Contrary to some news media, this has become an international problem that stretches far beyond Iraq, Israel, Syria, Iran and the United States. This is not an isolated problem; rather it has become global. Neither did this value conflict begin with the second Iraqi war-it has been with us for decades. We are just now finally willing to tell the truth and call it for what it is. Political correctness, fear of upsetting others not like us and general fear of retribution has up to now prevented us from speaking out. That concept now sleeps "with the fishes" and individuals around the world are stepping up to ask critical questions as well as report the truth-finally. The cartoon affair and the Pope Misspeak have opened the door for analysis.

These incidents also spotlight a total lack of reciprocity by Muslims. The Saudi government bans Bibles, crosses and Stars of David, while Muslims routinely publish disgusting cartoons of Jews... The basic message - "You Westerners no longer have the privilege to say what you will about Islam, the Prophet and the Koran; Islamic law rules you too".5 The importance of this analysis is to identify differences rather than blame either side for the existence of same. Once differences have been clearly presented, it is incumbent upon us to determine how we are to respond. Human beings do have a choice in the matter of what they will value. This statement alone resonates in Judeo-Christian cultures but not so in certain Islamic cultures. The disagreement with this one simple statement manifests itself in direct behavior. This behavior causes conflict between the two groups who hold different beliefs. Let us examine some additional dissimilarities.

The Language of Islam

"You see, so much is covered by politically correct language that, in fact, the truth has been lost. For example, when we speak about Islam in the West, we try to use our own language and terminology. We speak about Islam in terms of democracy and fundamentalism, in terms of parliamentarism and all kinds of terms, which we take from our own dictionary. One of my professors and one of the greatest orientalists in the world says that doing this is like a cricket reporter describing a cricket game in baseball terms. We cannot use for one culture or civilization the language of another. For Islam, you've got to use the language of Islam".6

Driving Principles of Islam

"Every Moslem has to acknowledge the fact that there is only one God.

But it's not enough to say that there is only one God. A Moslem has to acknowledge the fact that there is one God and Mohammed is his prophet. These are the fundamentals of the religion that without them, one cannot be a Moslem.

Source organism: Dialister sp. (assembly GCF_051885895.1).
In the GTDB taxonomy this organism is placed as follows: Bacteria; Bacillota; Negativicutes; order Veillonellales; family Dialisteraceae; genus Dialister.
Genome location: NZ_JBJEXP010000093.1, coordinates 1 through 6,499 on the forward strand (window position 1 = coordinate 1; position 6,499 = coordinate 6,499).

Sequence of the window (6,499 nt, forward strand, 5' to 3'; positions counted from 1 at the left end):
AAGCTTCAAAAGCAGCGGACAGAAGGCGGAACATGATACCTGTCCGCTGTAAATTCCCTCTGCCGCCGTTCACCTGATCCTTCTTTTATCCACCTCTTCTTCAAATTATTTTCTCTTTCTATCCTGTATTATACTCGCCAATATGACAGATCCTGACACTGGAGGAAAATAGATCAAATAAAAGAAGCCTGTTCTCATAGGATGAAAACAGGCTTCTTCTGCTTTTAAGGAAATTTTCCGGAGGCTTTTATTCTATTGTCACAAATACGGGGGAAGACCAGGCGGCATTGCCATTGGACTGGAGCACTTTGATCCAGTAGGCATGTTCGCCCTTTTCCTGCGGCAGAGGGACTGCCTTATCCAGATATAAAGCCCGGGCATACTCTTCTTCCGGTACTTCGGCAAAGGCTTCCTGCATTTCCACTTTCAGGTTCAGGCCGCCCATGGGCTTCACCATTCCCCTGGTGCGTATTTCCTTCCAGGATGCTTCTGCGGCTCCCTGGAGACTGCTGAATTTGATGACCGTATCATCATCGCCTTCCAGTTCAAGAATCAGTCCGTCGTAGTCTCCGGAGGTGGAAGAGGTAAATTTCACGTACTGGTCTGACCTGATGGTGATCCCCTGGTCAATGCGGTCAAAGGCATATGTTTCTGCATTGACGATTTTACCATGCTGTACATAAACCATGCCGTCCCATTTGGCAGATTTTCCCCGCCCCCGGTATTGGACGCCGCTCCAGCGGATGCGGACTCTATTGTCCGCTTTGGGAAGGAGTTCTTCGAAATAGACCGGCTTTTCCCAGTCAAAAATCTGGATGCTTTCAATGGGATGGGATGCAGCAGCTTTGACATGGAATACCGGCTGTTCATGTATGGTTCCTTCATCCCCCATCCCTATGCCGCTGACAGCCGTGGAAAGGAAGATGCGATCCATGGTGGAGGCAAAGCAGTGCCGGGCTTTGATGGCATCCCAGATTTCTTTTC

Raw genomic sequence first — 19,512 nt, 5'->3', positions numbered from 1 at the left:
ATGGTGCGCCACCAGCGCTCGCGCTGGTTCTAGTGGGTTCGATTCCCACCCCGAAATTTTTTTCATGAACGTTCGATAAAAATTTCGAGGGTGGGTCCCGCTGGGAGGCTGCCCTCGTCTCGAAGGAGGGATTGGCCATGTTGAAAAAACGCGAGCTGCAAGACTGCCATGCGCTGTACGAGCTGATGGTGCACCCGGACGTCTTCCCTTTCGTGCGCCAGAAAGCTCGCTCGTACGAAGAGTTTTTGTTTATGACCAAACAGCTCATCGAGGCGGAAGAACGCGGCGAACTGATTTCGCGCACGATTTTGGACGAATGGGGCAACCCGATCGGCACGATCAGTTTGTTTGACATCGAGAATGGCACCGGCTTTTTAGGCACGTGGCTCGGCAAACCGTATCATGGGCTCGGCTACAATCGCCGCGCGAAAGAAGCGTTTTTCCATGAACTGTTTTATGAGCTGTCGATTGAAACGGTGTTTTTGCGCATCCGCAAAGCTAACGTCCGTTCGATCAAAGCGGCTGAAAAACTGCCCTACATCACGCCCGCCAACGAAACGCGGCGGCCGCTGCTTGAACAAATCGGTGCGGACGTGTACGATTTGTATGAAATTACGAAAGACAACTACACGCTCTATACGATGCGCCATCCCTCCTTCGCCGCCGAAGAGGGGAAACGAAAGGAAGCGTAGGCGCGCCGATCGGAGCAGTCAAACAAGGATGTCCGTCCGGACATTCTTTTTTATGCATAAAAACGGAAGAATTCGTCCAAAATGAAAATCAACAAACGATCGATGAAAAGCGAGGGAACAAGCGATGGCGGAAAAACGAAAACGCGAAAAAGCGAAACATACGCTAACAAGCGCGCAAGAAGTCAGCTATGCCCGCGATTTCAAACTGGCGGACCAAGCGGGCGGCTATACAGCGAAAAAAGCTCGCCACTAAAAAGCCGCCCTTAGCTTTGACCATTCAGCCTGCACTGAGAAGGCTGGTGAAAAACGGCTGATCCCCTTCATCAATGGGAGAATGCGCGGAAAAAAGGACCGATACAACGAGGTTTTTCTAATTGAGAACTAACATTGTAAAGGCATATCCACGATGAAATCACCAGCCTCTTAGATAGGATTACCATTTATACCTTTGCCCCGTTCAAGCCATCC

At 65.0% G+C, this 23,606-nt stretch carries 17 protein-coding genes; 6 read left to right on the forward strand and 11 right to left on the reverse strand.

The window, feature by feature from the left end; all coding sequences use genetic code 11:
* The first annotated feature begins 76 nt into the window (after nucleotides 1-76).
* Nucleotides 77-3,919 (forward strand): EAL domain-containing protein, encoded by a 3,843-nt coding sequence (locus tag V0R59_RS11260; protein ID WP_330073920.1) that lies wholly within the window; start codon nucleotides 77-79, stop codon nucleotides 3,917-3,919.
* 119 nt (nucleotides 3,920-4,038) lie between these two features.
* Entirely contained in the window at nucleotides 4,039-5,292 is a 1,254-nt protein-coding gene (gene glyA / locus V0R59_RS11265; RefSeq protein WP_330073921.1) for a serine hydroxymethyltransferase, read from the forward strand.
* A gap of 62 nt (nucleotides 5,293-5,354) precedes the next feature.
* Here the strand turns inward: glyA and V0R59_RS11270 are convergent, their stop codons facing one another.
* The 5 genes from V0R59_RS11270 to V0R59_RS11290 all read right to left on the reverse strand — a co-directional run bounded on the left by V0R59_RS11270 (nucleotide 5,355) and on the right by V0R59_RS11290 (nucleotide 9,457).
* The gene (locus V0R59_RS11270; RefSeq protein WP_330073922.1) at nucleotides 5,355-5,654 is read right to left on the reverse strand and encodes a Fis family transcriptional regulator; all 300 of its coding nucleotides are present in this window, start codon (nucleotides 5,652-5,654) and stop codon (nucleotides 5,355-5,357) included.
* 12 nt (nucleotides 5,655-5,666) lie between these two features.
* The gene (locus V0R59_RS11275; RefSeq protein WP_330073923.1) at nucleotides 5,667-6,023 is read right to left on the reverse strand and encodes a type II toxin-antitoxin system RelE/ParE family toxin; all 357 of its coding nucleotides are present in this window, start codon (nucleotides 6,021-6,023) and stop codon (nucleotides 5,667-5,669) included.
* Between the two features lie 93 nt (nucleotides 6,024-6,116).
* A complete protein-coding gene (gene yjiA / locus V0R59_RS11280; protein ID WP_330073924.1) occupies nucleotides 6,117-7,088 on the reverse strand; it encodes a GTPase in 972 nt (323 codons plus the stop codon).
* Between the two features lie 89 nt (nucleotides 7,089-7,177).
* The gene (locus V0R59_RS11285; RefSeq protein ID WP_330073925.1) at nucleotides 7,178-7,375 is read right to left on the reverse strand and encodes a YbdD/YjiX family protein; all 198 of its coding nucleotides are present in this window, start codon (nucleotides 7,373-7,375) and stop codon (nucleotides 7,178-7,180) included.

But beyond that, Islam is a civilization. It is a religion that gave first and foremost a wide and unique legal system that engulfs the individual, society and nations with rules of behaviour. If you are Moslem, you have to behave according to the rules of Islam which are set down in the Koran and which are very different than the teachings of the Bible."6

I am not a biblical scholar but let me use the words of someone who is most knowledgeable to make this most critical point-our ideologies and thus our religious and social culture are as different as night is from day.

"The Bible leads to salvation. It leads to salvation in two ways...In Judaism, it leads to national salvation - not just a nation that wants to have a state, but a nation that wants to serve God. That's the idea behind the Hebrew text of the Bible...But the key word is salvation. Personal salvation means that each individual is looked after by God, Himself, who leads a person through His word to salvation. This is the idea in the Bible, whether we are talking about the Old or the New Testament."6

As religions, both Judaism and Christianity in their fundamentals speak about honoring the image of God and the hope of salvation. These are the two basic fundamentals. Now let's move to the essence of Islam. "Islam was born with the idea that it should rule the world.

Let's look, then, at the differences among these three religions. Judaism speaks about national salvation - namely that at the end of the story, when the world becomes a better place, Israel will be in its own land, ruled by its own king and serving God. Christianity speaks about the idea that every single person in the world can be saved from his sins, while Islam speaks about ruling the world. I can quote here in Arabic, but there is no point in quoting Arabic, so let me quote a verse in English. "Allah sent Mohammed with the true religion so that it should rule over all the religions...The idea, then, is not that the whole world would become a Moslem world at this time, but that the whole world would be subdued under the rule of Islam."6 Although quite incomplete in terms of an argument, the preceding directs our attention to some significant differences existing between Judeo-Christian beliefs and certain Islamic beliefs. There is much more to be said.

"Religious fanatics, regardless of what name they give their jealous god, invariably have one thing in common: no sense of humor, particularly about themselves. It's hard to imagine Torquemada taking a joke well.

Today's Islamists seem to have not even a sense of irony. They fail to see the richness of the following sequence. The pope makes a reference to a 14th-century Byzantine emperor's remark about Islam imposing itself by the sword, and to protest this linking of Islam and violence: